Published by Classic Motor Cars

From www.squirebook.co.uk, £100

 

Jaguar Design A Story of Style

Nick Hull

What a tome! This 510-page exploration of Jaguar’s design roots and practices goes from the Swallow Sidecars days to recent times, but it’s a lot more than simple history. As a designer in the Jaguar studios Hull is well qualified to detail the emerging story from pencils and notebooks to multi-million-pound CAD rendering systems, but is also able to place each marque product in the stylistic context of its time. Thus he illustrates the XK120 evolution with a Pininfarina Alfa as well as the well-known BMW Mille Miglia 328 which presaged its eventual form. Staff, offices and corporate upheavals get their mention in this high-quality volume, but it’s the wild sketches and styling mis-steps that captivate. Fascinating to see tape drawings and foamblock mock-ups of interiors – and heartening to learn the guys had fun shaping
a mid-engined V12 Minivan!  GC

Published by Porter Press ISBN: 978-1-907085-29-1, £90

James Bond Cars

Frédéric Brun

Who doesn’t get a little bit excited about James Bond’s cars, that ever-changing big-screen roster embracing everything from Aston Martin, BMW 7-series and Lotus Esprit to the Citroën 2CV?

Bond has always been scripted as a lover of fast cars. He used a 4.5-litre supercharged Bentley in Casino Royale, Ian Fleming’s first Bond novel, and was subsequently handed the keys to such as the iconic Aston DB5 (complete with integral machine guns), the invisible Aston Vanquish, the subaquatic Lotus Esprit and, most recently in Spectre, the astonishing Aston DB10.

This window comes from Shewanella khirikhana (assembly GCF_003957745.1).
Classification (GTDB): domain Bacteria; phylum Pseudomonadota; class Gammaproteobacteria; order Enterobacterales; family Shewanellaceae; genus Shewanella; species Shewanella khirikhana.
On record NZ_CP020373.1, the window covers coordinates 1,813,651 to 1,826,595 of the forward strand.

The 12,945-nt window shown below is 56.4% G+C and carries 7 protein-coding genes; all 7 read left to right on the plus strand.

All the classic Bond cars are gathered here along with those of villains, accomplices and hangers-on, plus miscellaneous motorbikes, moon buggies and tanks.

If you’re a hardcore fan of the franchise, you’ll probably be in your element.

While the text is informative, however, it is a little too fact-driven and merely states how the car was used in each film and adds unrelated trivia. And the images are mainly press hand-outs, which means it lacks the quality feel you might expect from a James Bond book. DC

Published by Aurum Press

ISBN: 978-1-78131-538-5, £25

Red Bull Racing F1 Car Owners’ Workshop Manual 2010-2014

Steve Rendle

Officially, Haynes no longer publishes motor sport books – having left the field open to such as Evro and Veloce – but its traditional workshop manuals continue for lovers of the Triumph Herald, Hillman Imp and suchlike.
The range has several subjects that deviate from the self-maintenance automotive
norm, such as the Avro Shackleton and 

Fender Telecaster, and this is another pleasingly quirky alternative.

It’s an updated version of an existing work, with the RB10 added to complement the four title-winning chassis it succeeded. It won’t teach you how to create a car with Adrian Newey levels of downforce, but there are some interesting details that underline the extremes – often taken for granted – to which modern F1 cars are subjected.

The layout is horribly formulaic – it seems to follow a template crafted when the Lotus 49 was still current – but the content is appreciably better than the design. SA

Published by Haynes

ISBN: 978-0-857338-01-3, £22.99